• The current crop of data discovery and visualization tools is getting smarter, requiring less analytical expertise to shepherd the business user quickly from question to insight.
• However, without some tutelage and guidance, advancements such as guided discovery and recommended visualizations could ultimately lead to less informed business decisions.
Earlier this month, TIBCO updated cloud-borne business intelligence (BI) software, adding Recommendations to TIBCO Spotfire Cloud. The goal is to make it easier and faster for a broader swath of users to dive for valuable business insights within the dark waters of big data. With the addition of a built-in analytics intelligence wizard (TIBCO’s words), Spotfire Cloud with Recommendations will now automatically suggest visualizations based upon the data selected for analysis. That’s a good thing, right?
It should be a good thing. After all, the goal of lightweight data visualization and discovery tools is to democratize data, making it accessible to as many users as possible. The trouble is, very few people know the difference between a box and whisker plot, heat map, and candlestick chart. Only those with some significant training in the data sciences would know which of these is the best way to make sense of a particular data set.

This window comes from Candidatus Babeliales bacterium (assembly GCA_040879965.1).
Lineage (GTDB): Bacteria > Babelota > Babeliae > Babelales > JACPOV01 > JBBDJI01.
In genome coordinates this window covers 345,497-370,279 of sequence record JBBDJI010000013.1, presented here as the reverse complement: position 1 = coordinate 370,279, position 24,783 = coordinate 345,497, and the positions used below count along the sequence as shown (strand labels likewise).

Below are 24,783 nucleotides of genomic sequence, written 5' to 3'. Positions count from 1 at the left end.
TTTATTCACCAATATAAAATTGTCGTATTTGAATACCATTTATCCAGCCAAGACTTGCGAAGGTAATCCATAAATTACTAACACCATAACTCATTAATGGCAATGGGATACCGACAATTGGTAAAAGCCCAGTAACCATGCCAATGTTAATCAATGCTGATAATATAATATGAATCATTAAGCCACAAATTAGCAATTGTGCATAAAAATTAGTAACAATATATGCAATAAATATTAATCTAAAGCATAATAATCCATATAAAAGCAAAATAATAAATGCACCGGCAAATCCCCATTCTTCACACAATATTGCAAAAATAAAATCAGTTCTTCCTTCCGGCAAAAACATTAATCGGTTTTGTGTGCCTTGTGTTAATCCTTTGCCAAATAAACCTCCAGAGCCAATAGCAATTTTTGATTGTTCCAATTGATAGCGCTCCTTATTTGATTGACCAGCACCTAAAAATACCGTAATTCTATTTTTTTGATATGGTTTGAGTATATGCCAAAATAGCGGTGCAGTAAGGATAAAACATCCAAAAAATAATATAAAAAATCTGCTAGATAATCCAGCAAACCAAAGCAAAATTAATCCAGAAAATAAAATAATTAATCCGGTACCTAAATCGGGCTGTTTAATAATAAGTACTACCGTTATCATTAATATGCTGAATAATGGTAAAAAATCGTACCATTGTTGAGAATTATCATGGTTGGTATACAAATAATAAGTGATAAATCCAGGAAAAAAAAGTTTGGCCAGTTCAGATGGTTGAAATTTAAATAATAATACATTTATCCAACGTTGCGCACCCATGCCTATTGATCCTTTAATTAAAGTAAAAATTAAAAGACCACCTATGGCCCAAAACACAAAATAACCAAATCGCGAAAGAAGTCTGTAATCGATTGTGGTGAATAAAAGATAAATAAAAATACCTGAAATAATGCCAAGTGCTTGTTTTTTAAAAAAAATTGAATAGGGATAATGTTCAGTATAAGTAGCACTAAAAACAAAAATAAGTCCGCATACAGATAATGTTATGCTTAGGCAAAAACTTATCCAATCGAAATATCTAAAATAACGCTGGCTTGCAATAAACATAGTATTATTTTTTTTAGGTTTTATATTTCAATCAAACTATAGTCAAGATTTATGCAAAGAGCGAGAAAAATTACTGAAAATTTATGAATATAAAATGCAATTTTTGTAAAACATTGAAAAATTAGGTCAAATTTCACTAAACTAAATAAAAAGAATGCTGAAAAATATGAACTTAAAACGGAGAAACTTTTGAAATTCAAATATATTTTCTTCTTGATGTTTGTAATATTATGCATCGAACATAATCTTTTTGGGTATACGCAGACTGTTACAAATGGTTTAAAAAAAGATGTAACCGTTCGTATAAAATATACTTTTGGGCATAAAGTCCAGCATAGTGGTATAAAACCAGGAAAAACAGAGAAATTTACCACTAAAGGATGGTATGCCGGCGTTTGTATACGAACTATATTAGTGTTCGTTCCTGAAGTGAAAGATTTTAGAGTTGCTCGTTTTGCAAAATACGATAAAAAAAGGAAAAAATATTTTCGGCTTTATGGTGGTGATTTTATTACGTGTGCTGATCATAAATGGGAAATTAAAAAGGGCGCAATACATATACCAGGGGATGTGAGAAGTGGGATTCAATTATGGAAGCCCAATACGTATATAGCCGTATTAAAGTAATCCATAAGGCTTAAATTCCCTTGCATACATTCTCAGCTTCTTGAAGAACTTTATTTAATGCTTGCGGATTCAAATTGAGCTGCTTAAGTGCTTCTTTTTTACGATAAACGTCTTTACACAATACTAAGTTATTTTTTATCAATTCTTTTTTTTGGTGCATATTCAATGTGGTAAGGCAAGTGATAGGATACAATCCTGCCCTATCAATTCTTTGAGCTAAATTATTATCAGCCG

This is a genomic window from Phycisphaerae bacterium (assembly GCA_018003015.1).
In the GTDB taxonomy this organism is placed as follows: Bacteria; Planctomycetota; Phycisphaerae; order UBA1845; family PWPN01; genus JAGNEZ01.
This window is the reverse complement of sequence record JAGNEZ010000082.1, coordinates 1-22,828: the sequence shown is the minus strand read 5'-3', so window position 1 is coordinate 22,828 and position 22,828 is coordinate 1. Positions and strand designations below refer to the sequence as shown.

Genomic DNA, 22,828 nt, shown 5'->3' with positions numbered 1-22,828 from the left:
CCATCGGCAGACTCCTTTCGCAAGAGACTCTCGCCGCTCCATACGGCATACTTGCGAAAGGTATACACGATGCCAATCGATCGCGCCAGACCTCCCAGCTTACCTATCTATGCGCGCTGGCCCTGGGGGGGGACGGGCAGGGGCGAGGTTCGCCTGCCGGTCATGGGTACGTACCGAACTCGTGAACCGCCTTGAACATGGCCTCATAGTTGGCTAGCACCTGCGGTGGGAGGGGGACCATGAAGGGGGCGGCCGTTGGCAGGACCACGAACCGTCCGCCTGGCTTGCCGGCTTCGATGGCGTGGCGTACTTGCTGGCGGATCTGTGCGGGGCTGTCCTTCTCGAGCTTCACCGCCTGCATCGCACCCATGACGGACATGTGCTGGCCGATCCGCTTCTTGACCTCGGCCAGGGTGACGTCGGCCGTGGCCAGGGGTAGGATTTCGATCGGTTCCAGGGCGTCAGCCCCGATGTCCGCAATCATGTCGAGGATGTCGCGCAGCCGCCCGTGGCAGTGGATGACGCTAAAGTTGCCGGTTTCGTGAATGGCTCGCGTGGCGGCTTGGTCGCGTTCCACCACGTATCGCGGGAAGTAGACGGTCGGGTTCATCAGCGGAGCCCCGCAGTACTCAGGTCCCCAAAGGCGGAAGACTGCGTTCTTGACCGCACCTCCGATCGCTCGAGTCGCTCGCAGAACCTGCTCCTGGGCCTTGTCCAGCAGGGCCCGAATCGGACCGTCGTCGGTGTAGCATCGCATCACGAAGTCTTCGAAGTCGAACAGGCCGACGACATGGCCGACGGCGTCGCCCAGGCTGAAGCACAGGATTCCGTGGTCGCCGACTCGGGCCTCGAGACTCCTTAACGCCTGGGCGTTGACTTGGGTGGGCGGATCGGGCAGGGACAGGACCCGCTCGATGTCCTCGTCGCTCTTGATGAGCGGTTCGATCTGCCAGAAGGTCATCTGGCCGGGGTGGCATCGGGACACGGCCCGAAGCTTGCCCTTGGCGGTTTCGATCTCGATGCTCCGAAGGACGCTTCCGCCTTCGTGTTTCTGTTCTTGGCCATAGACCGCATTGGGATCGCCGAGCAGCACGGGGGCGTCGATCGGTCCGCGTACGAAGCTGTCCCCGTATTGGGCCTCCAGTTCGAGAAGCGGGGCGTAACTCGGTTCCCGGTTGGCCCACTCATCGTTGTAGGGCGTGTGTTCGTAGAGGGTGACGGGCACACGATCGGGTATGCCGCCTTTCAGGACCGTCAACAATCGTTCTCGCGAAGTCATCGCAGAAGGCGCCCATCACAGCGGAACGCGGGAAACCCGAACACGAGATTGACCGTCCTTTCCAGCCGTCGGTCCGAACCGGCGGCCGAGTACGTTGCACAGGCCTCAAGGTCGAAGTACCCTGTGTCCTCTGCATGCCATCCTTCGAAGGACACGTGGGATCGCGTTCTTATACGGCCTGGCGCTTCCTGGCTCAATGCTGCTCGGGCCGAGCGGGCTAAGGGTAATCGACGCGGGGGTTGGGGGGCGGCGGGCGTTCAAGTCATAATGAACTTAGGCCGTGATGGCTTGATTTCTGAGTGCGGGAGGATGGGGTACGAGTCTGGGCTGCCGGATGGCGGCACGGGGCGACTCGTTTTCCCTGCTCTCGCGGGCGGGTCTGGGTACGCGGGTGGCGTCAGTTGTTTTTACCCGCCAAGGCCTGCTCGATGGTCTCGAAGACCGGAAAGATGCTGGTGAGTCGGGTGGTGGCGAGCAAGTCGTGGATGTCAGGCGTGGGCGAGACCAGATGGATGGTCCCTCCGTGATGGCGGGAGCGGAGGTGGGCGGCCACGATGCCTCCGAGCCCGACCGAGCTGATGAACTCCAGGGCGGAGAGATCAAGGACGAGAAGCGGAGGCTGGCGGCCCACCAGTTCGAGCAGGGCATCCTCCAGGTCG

That’s why solutions like Tableau Desktop/Server, IBM Watson Analytics, Qlik Sense, and now TIBCO Spotfire Cloud have prioritized this problem, combining heuristics, machine learning, and best practices to literally handhold users through the process of selecting the most appropriate way to visualize a given data set or answer a particular question. Rather than wading through the complexities that lurk within the underlying data itself.
These solutions are making terrific inroads in not just identifying the right way to view data but whether or not that underlying data is itself correct, useful and appropriate to the task at hand. Products like IBM Watson Analytics can give users, for example, a dashboard indicating just how much trust they should place in the insights they’re about to uncover.
But what then? What if the data itself or the suggested visualization could potentially mislead the business user. That’s the missing step, the empty seat in an otherwise full auditorium within today’s concept of a data-savvy organization. Companies must not look at the intelligence that’s being built into these products as a reason to forego an investment in people, particularly those who can assist everyday business users, helping them avoid the dangers hidden within a false sense of security engendered by these smart visualization tools.